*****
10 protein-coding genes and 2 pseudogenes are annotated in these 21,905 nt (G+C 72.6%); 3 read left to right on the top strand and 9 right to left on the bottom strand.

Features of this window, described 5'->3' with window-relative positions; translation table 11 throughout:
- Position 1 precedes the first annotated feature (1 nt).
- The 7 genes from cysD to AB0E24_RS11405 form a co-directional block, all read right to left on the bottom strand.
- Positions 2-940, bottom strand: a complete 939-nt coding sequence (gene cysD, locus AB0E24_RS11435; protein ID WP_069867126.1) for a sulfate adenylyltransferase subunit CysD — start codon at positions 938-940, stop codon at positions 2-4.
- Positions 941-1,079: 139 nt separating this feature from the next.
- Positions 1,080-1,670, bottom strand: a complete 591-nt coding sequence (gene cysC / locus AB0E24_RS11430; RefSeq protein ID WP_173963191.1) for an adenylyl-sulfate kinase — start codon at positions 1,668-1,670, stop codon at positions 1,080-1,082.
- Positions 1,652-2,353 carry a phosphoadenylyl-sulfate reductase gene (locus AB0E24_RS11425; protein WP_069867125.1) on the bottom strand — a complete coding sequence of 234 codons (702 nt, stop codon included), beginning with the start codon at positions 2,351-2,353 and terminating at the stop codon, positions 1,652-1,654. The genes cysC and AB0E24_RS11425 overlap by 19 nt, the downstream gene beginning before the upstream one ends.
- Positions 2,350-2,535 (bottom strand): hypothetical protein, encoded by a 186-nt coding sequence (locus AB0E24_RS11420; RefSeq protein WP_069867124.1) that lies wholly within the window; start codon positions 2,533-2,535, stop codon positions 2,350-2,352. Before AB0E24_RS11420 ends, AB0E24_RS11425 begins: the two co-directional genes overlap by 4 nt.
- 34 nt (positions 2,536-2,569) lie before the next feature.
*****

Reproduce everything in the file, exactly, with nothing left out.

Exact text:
10 protein-coding genes and 2 pseudogenes are annotated in these 21,905 nt (G+C 72.6%); 3 read left to right on the top strand and 9 right to left on the bottom strand.

Features of this window, described 5'->3' with window-relative positions; translation table 11 throughout:
- Position 1 precedes the first annotated feature (1 nt).
- The 7 genes from cysD to AB0E24_RS11405 form a co-directional block, all read right to left on the bottom strand.
- Positions 2-940, bottom strand: a complete 939-nt coding sequence (gene cysD, locus AB0E24_RS11435; protein ID WP_069867126.1) for a sulfate adenylyltransferase subunit CysD — start codon at positions 938-940, stop codon at positions 2-4.
- Positions 941-1,079: 139 nt separating this feature from the next.
- Positions 1,080-1,670, bottom strand: a complete 591-nt coding sequence (gene cysC / locus AB0E24_RS11430; RefSeq protein ID WP_173963191.1) for an adenylyl-sulfate kinase — start codon at positions 1,668-1,670, stop codon at positions 1,080-1,082.
- Positions 1,652-2,353 carry a phosphoadenylyl-sulfate reductase gene (locus AB0E24_RS11425; protein WP_069867125.1) on the bottom strand — a complete coding sequence of 234 codons (702 nt, stop codon included), beginning with the start codon at positions 2,351-2,353 and terminating at the stop codon, positions 1,652-1,654. The genes cysC and AB0E24_RS11425 overlap by 19 nt, the downstream gene beginning before the upstream one ends.
- Positions 2,350-2,535 (bottom strand): hypothetical protein, encoded by a 186-nt coding sequence (locus AB0E24_RS11420; RefSeq protein WP_069867124.1) that lies wholly within the window; start codon positions 2,533-2,535, stop codon positions 2,350-2,352. Before AB0E24_RS11420 ends, AB0E24_RS11425 begins: the two co-directional genes overlap by 4 nt.
- 34 nt (positions 2,536-2,569) lie before the next feature.